Tackling Non-Performing Loans (NPLs): a crucial issue for banks



The management of NPLs is a subject that will unfortunately be a hot topic for banks in the coming quarters. NPLs are indeed one of the main sources of value destruction for banks during economic and financial crises. During each crisis, banks’ levels of provisions for credit risk rise to high levels for typically two or three years, until the activities of the defaulting clients are restructured and normal economic activity resumes. In the long run, this can be considered as the price to pay for a business which in essence is to take risk: the cost of risk in times of crisis is normally more than offset by the profits made in the good years of the economic cycle. To clarify the issues at stake, it is estimated on the basis of past crises experience that the average additional cost of risk associated with a crisis is around 100 basis points of credit assets, i.e. on average for the 4 major French banks the equivalent of 2019 net income. This justifies that banks’ management teams pay a particular attention to it.


However, experience shows that loss levels vary significantly from one bank to another and within a banking group from one business line to another. These differences are, of course, primarily due to varying levels of risk (consumer credit is generally riskier than real estate lending) or differentiated sectoral exposures. But the experience of the subprime crisis has shown that banks have levers that can significantly reduce these impacts (ringfencing, asset sales, adaptation of risk policy, etc.). Ultimately, the impacts of the crisis for banks will therefore also depend on their ability to take adequate measures to best manage the wave of credit defaults that is looming. The impact of loan defaults is therefore anything but inevitable.


The issue is particularly crucial since the COVID-19 crisis is unprecedented by the magnitude of the recession it generated, its global extent and the lasting psychological and social impacts it will have. The time it will take before a full return to normal remains as things stand a major factor of uncertainty. While monetary creation and government aid have temporarily succeeded in postponing or mitigating its effects, the crisis will, as we already know, be particularly hard on corporations, with economic impacts affecting many sectors. Most banking activities will therefore be suffering, wholesale banking of course, but also retail banking impacted by the defaults of SMEs, specialized financing such as leasing, not to mention the potential contagion on real estate or personal loans, still very uncertain at this stage. While no one is able to accurately predict the actual intensity and duration of the crisis, one thing is already clear to the banks’ management teams: one of the key performance factors throughout the crisis will be their ability to minimize the impact of NPLs.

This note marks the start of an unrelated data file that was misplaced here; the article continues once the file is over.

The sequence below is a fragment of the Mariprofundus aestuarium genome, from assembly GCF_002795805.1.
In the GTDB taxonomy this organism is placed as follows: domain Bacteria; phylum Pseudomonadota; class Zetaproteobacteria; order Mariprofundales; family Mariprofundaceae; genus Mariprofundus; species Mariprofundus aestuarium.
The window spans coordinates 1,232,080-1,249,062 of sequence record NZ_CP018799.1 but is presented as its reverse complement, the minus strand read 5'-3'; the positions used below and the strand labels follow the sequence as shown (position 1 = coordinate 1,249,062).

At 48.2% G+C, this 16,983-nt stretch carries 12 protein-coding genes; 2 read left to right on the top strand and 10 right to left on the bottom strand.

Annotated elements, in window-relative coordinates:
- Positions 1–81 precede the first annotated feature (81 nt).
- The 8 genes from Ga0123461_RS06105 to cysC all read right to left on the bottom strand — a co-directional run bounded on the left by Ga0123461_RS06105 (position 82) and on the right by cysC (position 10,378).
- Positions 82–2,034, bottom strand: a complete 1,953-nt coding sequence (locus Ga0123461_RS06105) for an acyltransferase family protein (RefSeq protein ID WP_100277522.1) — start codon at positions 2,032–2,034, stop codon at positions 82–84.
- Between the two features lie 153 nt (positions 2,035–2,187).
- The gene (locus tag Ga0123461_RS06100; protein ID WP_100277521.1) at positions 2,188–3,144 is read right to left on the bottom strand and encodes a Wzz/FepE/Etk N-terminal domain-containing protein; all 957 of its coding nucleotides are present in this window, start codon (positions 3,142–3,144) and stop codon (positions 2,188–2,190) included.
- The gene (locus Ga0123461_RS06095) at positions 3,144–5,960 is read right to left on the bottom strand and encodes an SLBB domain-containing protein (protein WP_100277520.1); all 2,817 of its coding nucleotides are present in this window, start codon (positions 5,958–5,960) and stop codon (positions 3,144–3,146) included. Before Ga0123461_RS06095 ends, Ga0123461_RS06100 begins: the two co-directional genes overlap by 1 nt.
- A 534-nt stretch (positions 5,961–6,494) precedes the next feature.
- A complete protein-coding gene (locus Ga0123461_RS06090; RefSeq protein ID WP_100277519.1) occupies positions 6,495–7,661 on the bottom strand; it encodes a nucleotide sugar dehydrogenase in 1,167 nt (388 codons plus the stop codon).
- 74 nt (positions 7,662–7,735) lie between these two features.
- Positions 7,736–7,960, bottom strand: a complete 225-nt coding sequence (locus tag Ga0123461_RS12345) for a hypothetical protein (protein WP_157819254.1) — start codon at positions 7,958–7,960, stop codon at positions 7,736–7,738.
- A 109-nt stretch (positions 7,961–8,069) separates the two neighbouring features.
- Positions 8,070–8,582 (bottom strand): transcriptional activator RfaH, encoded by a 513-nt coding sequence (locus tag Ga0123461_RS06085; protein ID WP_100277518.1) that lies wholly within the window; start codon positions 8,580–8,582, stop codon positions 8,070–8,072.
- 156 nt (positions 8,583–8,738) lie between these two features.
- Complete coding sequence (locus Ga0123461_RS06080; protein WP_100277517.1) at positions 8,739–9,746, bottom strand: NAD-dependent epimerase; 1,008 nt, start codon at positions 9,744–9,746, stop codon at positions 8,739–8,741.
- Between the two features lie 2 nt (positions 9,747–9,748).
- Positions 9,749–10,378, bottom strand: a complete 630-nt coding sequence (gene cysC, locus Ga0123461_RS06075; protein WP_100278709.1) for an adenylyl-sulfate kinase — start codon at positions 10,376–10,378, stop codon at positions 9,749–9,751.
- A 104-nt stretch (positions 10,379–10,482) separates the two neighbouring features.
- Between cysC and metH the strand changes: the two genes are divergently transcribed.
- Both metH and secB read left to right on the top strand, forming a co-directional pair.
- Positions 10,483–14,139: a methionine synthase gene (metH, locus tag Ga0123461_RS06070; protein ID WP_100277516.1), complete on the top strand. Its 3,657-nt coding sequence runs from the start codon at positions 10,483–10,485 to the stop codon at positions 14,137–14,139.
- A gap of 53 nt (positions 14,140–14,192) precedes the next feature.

In this context, banks must quickly get ready to deal with the wave of defaults and restructurings to come. Five major levers must therefore be considered:

  • Be able to detect problematic assets: whether through sector analysis, by exploiting external sources such as rating agencies or through information gathered from borrowers themselves, early detection of problems is critical in order to take appropriate measures as quickly as possible;
  • Proactively manage the NPL portfolios: as with any credit portfolio, the ability to determine portfolios’ risk exposure, to assess their transferability and monitor their evolution makes it possible for financial institutions to reduce their exposure to specific sectors, through asset disposals, risk transfer or hedging transactions;
  • Manage the economic and financial impact of NPLs: this involves managing both the current impact on net income, in compliance with the prudential rules, but also strategically managing the economic impact of NPLs over time through a prospective vision of the evolution of the loan portfolio;
  • Optimize the management of debt collection and restructuring: the debt collection management processes, which become instrumental in times of crisis, must be adjusted and their resources used in the most appropriate way to maximize the recovery;
  • Adapt risk-taking to the context: the evolution of the crisis, which is by nature difficult to predict, requires a regular review of the risk policies by sector, product or country, with a view to managing NPLs as effectively as possible, while maintaining business targeted in healthy sectors neglected by competitors.


While none of these levers should be neglected, it is important for each institution to early identify the areas in which there is significant scope to improve. This is particularly critical since the operating modes that normally prevail over certain processes (e.g. recovery, provisions, etc.) must be reviewed in times of crisis to adapt to a much larger volume. The challenge of carrying out such an early diagnosis is first to control the P&L of the coming years with, as far as possible, the reduction of the impacts of NPLs. It is also a matter of rapidly mobilizing the entire organization around the challenges of defaulted loans (Risk, Finance, Front Office, Portfolio Management, Operations, etc.). Finally, it is a question of being able to respond to the regulator’s claim for efficient management of NPLs, with potential impacts on capital requirements for banks that would be deemed insufficient.